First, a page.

Political leaders around the world typically seek to hide unpleasant truths, often with the rationalization that some greater good is served by shielding themselves from accountability, a dilemma made more difficult when telling the truth might unravel peace, as ex-CIA analyst Paul R. Pillar writes.
By Paul R. Pillar
The recent brief jailing and interrogation of Sinn Fein leader Gerry Adams in connection with the murder of a Northern Ireland woman 42 years ago was a flashback to the Troubles in Ulster, which are now far enough in the past that they are beyond the living memory of many younger observers and analysts who ordinarily pay close attention to communal conflict and strife.
This case also illustrates a more general problem not limited to Northern Ireland: how to deal with those who have participated in such strife by committing grave offenses (including, but not limited to, terrorism) against the lives and rights of others but have since moved on, along with their movements and their countries, to more peaceful and less offensive ways of doing business.
The dilemma is that simply to move beyond what is bygone leaves unsatisfied a felt need for justice to be served, but to serve it through punishment of people who have committed past offenses may undermine the very progress that has made more peaceful times possible. It may undermine the progress by taking out of action leaders who are among the few who can commit entire communities, or by perpetuating indefinitely a cycle of reprisal and retaliation in which each side in a conflict wants to get in the last lick.
Having justice be done is important, but isn’t it at least as important for those who might be punished, and the communities to which they belong, to transition to more peaceful, just and harmonious ways of pursuing their interests?
There is no good solution to the dilemma. Any formula will be a compromise that will only partially achieve each objective, and only partially satisfy almost anyone involved in a conflict. One criterion that nearly always ought to take precedence, however, is honesty.
Regardless of how else offenses of the past are to be dealt with today, it is almost always best to uncover and acknowledge the truth about those offenses. In the case of Adams, there has not been honesty.
He strongly denies involvement in the killing of Jean McConville; the police released him after questioning him about the case, and the rest of us do not have enough to go on to pass judgment about this murder. But Adams’ longstanding contention that he is only a political leader who never was part of the IRA and any of its violent activities has never been plausible.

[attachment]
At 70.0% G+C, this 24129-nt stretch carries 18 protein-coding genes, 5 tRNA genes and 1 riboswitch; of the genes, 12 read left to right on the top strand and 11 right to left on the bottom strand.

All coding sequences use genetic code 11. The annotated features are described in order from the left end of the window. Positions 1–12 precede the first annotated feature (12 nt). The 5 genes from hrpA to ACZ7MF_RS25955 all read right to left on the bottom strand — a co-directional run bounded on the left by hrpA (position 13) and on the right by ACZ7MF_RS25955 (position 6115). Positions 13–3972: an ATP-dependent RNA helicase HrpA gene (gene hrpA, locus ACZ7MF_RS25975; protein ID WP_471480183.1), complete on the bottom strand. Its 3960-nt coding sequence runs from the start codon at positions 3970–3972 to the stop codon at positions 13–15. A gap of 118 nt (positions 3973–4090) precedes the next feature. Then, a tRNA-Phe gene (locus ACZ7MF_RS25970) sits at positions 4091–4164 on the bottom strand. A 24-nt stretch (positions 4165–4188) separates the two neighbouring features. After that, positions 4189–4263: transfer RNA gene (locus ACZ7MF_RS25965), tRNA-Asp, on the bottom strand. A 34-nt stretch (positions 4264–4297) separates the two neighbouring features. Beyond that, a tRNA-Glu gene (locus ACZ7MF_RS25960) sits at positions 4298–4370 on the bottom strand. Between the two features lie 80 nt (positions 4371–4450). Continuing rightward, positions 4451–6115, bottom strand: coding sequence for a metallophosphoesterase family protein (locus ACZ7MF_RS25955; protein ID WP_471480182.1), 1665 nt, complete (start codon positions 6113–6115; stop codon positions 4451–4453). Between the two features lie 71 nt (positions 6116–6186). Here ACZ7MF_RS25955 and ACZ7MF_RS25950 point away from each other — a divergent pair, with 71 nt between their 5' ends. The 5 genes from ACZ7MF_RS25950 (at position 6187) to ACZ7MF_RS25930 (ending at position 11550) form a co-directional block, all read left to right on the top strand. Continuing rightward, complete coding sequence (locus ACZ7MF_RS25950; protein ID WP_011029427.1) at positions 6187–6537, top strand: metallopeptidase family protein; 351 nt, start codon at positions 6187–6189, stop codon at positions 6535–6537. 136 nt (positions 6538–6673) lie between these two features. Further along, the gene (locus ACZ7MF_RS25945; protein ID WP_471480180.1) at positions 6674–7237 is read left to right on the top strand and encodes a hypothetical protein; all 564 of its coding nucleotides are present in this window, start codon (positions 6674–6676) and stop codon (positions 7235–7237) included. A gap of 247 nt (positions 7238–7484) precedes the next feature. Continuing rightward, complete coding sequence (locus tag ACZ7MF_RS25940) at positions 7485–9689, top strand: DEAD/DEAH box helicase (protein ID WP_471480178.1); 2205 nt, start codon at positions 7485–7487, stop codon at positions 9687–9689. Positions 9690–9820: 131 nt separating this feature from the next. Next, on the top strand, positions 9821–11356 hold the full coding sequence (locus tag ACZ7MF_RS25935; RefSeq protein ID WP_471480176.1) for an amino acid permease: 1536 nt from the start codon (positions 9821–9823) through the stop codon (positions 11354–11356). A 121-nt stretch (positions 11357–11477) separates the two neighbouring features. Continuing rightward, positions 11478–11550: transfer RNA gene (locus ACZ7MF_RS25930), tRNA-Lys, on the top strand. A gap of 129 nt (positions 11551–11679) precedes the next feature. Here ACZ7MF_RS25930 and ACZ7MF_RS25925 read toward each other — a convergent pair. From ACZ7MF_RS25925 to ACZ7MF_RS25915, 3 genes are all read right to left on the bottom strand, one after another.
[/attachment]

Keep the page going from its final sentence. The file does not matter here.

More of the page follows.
Sweeping truth about past activities under a rug is not a lasting solution. Lies are ultimately a flimsy foundation on which to build the trust necessary for a stable and peaceful political order. Moreover, a suppressed past is apt to bubble up unexpectedly in improbable ways and places. Resurrection of the McConville case and the possible involvement of Adams came about through an oral history compiled several years ago by researchers at Boston College.
A process exemplified by South Africa’s Truth and Reconciliation Commission remains probably the best way to deal with the underlying dilemma. It is a process of bearing witness to all that happened in the past, and to overcome the legacy of past offenses through acknowledgment and amnesty, not by lifting a rug and sweeping dirt there.
The South African process certainly had its critics and the shortcomings were apparent, but that is inevitable in a situation in which a less-than-perfect compromise is the very best one can hope for. Adams has expressed support for some sort of truth and reconciliation process, which is good, but he seems to have in mind an international body with little or no involvement by the Northern Ireland parties themselves, which would be insufficient.
Insofar as the South African process was successful, an important reason was that it did not exhibit any asymmetries in its purpose or its charter. Offenses committed by all the parties were subject to examination. Symmetry in this respect is important so that all parties involved in a conflict can have confidence that their pain will be uncovered and their narratives will be told.
It is also important to dispel any erroneous asymmetries that the rest of us have accumulated over the years in our perceptions of the conflict, such as that only one side has terrorized the other, due to one side being better able than the other to propagandize us or to tug at our heartstrings.
These principles can be applied to several conflicts around the world in which different peoples have contested a piece of land. One that readily comes to mind of particular importance to the United States is the contest between Israelis and Palestinians.
Paul R. Pillar, in his 28 years at the Central Intelligence Agency, rose to be one of the agency’s top analysts. He is now a visiting professor at Georgetown University for security studies. (This article first appeared as a blog post at The National Interest’s Web site. Reprinted with author’s permission.)